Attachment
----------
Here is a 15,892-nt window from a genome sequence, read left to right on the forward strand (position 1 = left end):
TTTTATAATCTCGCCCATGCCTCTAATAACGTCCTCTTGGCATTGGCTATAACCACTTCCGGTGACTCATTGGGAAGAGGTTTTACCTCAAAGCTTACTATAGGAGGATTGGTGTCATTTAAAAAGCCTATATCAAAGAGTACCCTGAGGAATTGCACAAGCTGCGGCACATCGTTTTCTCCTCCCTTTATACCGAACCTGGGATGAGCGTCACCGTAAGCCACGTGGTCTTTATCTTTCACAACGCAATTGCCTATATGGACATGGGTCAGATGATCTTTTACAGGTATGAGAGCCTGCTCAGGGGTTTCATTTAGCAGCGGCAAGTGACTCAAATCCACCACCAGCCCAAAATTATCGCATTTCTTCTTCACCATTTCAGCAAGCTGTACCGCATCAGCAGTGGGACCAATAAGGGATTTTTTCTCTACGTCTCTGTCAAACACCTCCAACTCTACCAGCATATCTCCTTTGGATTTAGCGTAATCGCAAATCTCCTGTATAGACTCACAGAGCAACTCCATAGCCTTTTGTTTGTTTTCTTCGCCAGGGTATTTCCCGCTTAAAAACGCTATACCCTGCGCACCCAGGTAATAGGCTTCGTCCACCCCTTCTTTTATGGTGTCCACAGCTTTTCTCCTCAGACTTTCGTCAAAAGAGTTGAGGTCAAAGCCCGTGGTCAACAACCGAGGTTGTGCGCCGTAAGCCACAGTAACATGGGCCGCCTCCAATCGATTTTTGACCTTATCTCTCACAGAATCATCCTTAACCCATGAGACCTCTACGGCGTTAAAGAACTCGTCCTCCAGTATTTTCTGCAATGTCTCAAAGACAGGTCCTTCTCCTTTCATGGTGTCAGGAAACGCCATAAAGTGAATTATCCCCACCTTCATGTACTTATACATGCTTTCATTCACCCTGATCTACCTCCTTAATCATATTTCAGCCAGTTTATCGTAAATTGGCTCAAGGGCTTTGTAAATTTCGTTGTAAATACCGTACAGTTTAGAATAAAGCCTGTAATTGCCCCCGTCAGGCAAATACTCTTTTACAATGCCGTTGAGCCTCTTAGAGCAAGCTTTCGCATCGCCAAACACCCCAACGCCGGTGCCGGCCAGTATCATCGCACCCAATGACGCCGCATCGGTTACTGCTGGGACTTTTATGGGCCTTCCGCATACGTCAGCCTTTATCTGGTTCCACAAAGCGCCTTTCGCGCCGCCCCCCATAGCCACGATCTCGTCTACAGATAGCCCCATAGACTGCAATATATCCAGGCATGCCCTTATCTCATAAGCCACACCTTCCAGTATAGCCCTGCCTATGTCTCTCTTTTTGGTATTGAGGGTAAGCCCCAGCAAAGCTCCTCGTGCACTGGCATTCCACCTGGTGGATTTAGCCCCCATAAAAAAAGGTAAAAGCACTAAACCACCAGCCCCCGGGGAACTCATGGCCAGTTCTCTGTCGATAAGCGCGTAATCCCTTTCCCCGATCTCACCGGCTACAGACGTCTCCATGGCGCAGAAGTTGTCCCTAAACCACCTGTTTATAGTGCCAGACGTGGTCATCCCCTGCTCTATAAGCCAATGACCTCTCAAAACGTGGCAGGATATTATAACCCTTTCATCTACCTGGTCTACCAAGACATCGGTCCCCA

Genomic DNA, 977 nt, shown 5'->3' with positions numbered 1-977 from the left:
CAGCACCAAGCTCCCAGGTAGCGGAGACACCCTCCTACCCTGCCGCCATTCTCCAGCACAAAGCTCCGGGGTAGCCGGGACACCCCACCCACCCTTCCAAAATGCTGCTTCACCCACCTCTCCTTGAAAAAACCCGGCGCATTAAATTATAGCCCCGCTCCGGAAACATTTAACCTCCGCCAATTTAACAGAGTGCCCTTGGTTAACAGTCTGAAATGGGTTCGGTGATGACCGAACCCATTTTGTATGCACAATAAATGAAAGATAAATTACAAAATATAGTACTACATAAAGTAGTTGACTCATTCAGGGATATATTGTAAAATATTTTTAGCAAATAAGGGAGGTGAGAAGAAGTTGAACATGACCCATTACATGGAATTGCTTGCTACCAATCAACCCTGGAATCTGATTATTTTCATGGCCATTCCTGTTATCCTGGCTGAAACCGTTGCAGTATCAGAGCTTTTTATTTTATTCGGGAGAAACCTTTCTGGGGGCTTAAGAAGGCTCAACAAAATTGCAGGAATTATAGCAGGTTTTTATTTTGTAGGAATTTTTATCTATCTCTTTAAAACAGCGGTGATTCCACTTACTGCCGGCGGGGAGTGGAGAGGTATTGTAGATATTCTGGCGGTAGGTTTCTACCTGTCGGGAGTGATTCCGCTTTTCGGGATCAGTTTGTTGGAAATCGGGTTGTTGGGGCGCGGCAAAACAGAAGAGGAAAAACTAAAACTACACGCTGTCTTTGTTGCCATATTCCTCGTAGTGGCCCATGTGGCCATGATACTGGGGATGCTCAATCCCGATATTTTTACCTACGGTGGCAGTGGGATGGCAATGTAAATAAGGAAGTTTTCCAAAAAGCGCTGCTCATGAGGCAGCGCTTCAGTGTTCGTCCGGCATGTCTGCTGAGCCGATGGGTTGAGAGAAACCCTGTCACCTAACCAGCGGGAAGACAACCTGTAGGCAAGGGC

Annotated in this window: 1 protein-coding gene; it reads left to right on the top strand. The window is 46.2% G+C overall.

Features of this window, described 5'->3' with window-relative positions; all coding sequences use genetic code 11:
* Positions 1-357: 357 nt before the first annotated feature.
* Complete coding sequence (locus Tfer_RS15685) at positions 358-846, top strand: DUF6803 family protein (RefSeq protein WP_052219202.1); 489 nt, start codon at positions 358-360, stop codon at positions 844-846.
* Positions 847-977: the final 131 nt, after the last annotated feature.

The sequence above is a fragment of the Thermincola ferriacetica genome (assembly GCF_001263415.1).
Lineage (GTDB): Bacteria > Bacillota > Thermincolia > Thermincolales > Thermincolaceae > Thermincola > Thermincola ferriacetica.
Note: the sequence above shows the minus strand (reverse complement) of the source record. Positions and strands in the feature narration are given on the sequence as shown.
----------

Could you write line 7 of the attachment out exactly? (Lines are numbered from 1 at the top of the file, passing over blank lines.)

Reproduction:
* Positions 1-357: 357 nt before the first annotated feature.